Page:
Over last week, I received a reply to my request for information from The Alliance for Biking and Walking. I was sent a link to a document that contains twenty-eight pages of information on the topic. In case no one at borough hall had a chance to look this over, I will present some of the more salients points here.

In the introduction, the authors acknowledge the problem of funding. Many towns struggle with this issue, but they seek sustainable solutions because:

The response we heard from communities who are overcoming this challenge was remarkably consistent across community size, context, and project type: We build and maintain our bicycling and walking facilities because they are a priority for our community. [Emphasis theirs.]

The portion on sidewalk maintenance begins on page 18. Among other reasons, sidewalks are great ideas because they:

…provide tremendous value to communities by making walking safer and easier. Even without sidewalks people will walk, leading the FHWA to recommend that “[g]iven that people walk despite not having facilities—for exercise, going to friends’ houses, accessing transit, etc.—it is neither rational nor acceptable to build places that do not have places for people to walk.” [emphasis mine] In addition, sidewalks, like trails, can be more than transportation facilities; they can be “a place to abide, to meet others, and to participate in neighborhood life.” The uniqueness of sidewalks as multi-functional facilities should be a great asset for their construction and maintenance.


…sidewalks often face challenges, particularly related to maintenance. Even where sidewalks are recognized for the integral role to access transit and other activities, the maintenance of sidewalks can be a complicated picture that, in the worst case, leads to disrepair of facilities and community and developer resistance to new sidewalks.

Suffice to say, the document shows the many ways to skin this cat, but the city of Long Beach, California — a state like Pennsylvania in terms of its sidewalk repair policy — fully funds sidewalk maintenance by budgeting a repair program according to a schedule. For its efforts, the city has been cited as “Silver Level Walk-Friendly Community“.

The City of Long Beach has good sidewalk design standards and 100 percent sidewalk coverage on arterial and non-arterial streets. Sidewalks are repaired on a regular maintenance schedule and the City has almost complete curb ramp access in compliance with the Americans with Disabilities Act.

On page 23, the document finally asks “How are cities funding sidewalk maintenance programs?” Of the sixteen suggestions, I would direct Ms. Durkin to these:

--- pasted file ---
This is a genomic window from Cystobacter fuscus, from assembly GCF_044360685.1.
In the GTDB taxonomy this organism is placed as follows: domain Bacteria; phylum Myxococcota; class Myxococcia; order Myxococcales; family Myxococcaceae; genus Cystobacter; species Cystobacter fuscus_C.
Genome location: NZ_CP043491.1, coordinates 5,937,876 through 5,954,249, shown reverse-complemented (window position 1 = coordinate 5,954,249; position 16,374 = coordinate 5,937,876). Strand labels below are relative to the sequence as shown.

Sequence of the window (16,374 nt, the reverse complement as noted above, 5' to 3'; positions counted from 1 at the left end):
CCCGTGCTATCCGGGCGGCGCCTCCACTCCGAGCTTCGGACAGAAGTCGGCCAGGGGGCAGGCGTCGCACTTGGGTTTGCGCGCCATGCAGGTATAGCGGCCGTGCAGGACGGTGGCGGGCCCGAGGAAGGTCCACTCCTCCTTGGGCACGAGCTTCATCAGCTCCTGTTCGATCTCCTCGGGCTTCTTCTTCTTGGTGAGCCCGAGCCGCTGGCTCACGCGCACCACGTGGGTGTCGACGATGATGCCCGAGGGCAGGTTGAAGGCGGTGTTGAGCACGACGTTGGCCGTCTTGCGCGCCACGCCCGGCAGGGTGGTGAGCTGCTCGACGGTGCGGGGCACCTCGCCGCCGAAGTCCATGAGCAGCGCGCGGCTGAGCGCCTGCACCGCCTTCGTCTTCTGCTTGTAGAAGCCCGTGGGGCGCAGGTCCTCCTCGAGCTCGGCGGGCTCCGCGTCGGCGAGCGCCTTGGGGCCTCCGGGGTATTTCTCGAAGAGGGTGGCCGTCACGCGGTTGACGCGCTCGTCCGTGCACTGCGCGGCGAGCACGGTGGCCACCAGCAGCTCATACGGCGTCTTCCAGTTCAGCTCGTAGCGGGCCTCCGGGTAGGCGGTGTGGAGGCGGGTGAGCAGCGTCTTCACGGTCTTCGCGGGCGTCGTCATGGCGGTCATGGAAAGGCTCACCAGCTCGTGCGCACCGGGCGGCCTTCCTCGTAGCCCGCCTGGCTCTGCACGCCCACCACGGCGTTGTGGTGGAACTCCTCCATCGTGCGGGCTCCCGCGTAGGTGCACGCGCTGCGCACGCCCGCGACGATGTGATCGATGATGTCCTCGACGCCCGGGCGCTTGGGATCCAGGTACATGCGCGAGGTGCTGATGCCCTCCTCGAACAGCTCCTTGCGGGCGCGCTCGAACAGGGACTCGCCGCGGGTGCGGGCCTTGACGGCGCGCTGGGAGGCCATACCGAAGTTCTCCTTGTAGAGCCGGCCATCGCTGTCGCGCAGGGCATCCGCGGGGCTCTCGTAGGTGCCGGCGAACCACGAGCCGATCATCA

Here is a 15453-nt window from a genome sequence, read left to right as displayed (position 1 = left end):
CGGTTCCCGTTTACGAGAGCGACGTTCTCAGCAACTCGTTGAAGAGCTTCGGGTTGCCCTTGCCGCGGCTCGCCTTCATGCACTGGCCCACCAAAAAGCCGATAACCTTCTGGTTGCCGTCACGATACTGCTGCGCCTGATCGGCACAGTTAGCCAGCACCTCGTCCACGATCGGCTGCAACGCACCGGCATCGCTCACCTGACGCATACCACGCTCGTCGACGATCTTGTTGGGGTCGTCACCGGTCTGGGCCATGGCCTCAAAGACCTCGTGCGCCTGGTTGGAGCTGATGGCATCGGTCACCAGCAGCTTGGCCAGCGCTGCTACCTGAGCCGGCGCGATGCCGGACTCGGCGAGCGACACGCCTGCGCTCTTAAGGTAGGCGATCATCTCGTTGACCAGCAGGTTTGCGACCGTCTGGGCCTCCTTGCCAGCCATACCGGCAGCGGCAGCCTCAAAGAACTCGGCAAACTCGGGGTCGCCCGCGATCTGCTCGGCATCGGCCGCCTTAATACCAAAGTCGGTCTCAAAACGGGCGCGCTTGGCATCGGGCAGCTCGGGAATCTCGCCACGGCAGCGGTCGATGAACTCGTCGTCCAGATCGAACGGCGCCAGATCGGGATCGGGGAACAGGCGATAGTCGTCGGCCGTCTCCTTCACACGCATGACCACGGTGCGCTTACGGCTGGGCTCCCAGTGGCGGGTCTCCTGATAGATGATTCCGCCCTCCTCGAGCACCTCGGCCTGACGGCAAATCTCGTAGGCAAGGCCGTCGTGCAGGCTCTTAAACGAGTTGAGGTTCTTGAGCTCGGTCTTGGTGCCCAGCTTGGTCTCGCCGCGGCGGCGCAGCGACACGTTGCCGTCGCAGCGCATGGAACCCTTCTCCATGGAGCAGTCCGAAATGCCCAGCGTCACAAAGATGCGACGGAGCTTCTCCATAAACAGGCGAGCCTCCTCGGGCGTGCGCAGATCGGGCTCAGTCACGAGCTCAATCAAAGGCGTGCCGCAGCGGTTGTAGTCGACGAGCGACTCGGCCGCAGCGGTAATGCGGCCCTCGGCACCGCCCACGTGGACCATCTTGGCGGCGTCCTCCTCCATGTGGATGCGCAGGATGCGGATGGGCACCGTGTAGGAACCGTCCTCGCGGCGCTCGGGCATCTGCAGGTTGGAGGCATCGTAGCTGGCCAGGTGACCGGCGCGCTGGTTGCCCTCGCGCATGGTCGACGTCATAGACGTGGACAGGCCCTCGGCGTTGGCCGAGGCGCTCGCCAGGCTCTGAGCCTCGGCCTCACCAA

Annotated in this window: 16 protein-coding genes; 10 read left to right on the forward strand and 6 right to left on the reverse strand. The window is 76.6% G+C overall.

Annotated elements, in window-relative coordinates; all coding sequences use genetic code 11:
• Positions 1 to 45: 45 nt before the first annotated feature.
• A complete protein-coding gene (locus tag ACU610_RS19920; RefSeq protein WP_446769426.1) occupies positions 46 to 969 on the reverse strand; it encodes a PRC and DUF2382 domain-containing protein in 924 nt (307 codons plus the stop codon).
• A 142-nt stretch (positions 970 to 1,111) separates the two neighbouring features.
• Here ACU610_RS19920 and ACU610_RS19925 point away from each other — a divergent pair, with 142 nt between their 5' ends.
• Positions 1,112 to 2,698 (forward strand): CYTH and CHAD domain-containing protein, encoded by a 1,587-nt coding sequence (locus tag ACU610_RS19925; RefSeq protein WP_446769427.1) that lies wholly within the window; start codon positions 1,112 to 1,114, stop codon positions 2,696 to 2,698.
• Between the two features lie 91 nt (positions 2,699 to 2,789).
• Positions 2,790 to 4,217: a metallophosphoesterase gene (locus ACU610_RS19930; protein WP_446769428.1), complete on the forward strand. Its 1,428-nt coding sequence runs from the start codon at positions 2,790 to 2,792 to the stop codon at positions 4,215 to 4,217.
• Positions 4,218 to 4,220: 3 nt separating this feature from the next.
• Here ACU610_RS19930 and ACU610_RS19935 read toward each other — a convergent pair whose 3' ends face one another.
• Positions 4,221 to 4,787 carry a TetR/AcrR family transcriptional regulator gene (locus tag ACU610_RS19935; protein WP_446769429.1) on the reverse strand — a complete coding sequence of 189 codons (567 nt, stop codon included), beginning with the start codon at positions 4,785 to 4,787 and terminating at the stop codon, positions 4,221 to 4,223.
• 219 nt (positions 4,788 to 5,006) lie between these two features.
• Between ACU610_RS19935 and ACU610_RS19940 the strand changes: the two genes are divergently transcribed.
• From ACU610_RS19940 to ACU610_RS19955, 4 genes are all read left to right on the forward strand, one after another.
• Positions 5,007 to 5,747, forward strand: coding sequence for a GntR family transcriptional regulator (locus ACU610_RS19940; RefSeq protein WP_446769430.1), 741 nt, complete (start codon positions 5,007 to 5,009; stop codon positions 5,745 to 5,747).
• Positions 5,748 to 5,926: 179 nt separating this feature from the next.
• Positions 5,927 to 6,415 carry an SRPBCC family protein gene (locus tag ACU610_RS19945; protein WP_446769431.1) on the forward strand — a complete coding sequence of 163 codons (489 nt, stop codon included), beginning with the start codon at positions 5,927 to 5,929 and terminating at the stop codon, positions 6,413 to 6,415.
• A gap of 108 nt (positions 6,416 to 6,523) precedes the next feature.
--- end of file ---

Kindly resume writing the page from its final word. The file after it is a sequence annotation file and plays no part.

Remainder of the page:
Community-wide Assessments: Ithaca, NY was identified for its yearly assessment of between $70 and $140 to be used for sidewalk repair and construction.

Coordination with other improvements: Ironwood, MO; and Davidson, NC were identified in the FHWA Research Report that accompanied the Guide as communities that were using coordination to facilitate and fund sidewalk improvements. In Ironwood, the city coordinated sidewalk replacement with water and sewer line replacement. In Davidson, the city has had success informally coordinating with developers.

Sidewalk millage tax: Ann Arbor, MI was identified as a community with a millage (property) tax that generated $560,000 or more per year for sidewalk repair and replacement. The tax was approved by over 60% of voters.

(Much of this information is sourced, believe it or not, from the Federal Highway Administration.)

Nobody wants to see their taxes go up, but we typically accept that the public at large pays for public goods. I would again further contend that because the borough does a poor job in explaining its actions or describing the inflows and outflows of our tax dollars at their brand new website, that perhaps we take a closer look at its fiscal behaviors. Maybe the borough is doing things it shouldn’t be doing. Given the shocking lack of detail in its latest budget posting, I think this is a fair concern. The borough does us a disservice, not a favor, by publishing a summary of a $6.7 million budget.

When you consider that no one reports on council hearings and that the borough hasn’t posted an agenda since April or meeting minutes since last February(!), then only a fool would not wonder how well the borough governs itself, never mind us.

In any case, the borough’s activities of late would indicate that no one, least of all our former-building-inspector-turned-borough-manager, has bothered to do even the slightest amount of research on the topic of sustainable pedestrian infrastructure. Time to crack the books, Mr. Locke.